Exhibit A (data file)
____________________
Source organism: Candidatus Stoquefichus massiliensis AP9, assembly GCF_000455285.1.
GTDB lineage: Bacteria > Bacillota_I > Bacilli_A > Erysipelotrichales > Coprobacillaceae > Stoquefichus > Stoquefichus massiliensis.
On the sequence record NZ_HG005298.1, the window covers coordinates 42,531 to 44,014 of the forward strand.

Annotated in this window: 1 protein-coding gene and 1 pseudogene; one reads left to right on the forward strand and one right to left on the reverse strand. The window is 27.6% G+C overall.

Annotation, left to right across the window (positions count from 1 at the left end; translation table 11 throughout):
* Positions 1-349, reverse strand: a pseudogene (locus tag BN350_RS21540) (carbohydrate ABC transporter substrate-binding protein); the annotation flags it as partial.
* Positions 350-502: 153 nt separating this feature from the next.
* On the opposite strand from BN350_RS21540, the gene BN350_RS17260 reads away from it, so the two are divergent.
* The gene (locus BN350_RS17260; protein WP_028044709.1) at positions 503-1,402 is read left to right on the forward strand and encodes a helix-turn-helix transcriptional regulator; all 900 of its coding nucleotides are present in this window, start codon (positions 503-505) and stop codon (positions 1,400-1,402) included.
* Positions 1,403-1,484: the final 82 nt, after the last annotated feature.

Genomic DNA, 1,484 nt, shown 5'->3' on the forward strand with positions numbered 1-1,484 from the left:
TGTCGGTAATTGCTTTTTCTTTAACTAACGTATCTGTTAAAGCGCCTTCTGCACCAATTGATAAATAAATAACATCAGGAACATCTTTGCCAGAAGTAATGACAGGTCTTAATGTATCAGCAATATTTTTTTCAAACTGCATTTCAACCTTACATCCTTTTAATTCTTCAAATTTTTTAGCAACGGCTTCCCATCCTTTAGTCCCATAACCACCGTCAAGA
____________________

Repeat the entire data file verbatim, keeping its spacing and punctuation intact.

Source organism: Candidatus Stoquefichus massiliensis AP9, assembly GCF_000455285.1.
GTDB lineage: Bacteria > Bacillota_I > Bacilli_A > Erysipelotrichales > Coprobacillaceae > Stoquefichus > Stoquefichus massiliensis.
On the sequence record NZ_HG005298.1, the window covers coordinates 42,531 to 44,014 of the forward strand.

Annotated in this window: 1 protein-coding gene and 1 pseudogene; one reads left to right on the forward strand and one right to left on the reverse strand. The window is 27.6% G+C overall.

Annotation, left to right across the window (positions count from 1 at the left end; translation table 11 throughout):
* Positions 1-349, reverse strand: a pseudogene (locus tag BN350_RS21540) (carbohydrate ABC transporter substrate-binding protein); the annotation flags it as partial.
* Positions 350-502: 153 nt separating this feature from the next.
* On the opposite strand from BN350_RS21540, the gene BN350_RS17260 reads away from it, so the two are divergent.
* The gene (locus BN350_RS17260; protein WP_028044709.1) at positions 503-1,402 is read left to right on the forward strand and encodes a helix-turn-helix transcriptional regulator; all 900 of its coding nucleotides are present in this window, start codon (positions 503-505) and stop codon (positions 1,400-1,402) included.
* Positions 1,403-1,484: the final 82 nt, after the last annotated feature.

Genomic DNA, 1,484 nt, shown 5'->3' on the forward strand with positions numbered 1-1,484 from the left:
TGTCGGTAATTGCTTTTTCTTTAACTAACGTATCTGTTAAAGCGCCTTCTGCACCAATTGATAAATAAATAACATCAGGAACATCTTTGCCAGAAGTAATGACAGGTCTTAATGTATCAGCAATATTTTTTTCAAACTGCATTTCAACCTTACATCCTTTTAATTCTTCAAATTTTTTAGCAACGGCTTCCCATCCTTTAGTCCCATAACCACCGTCAAGA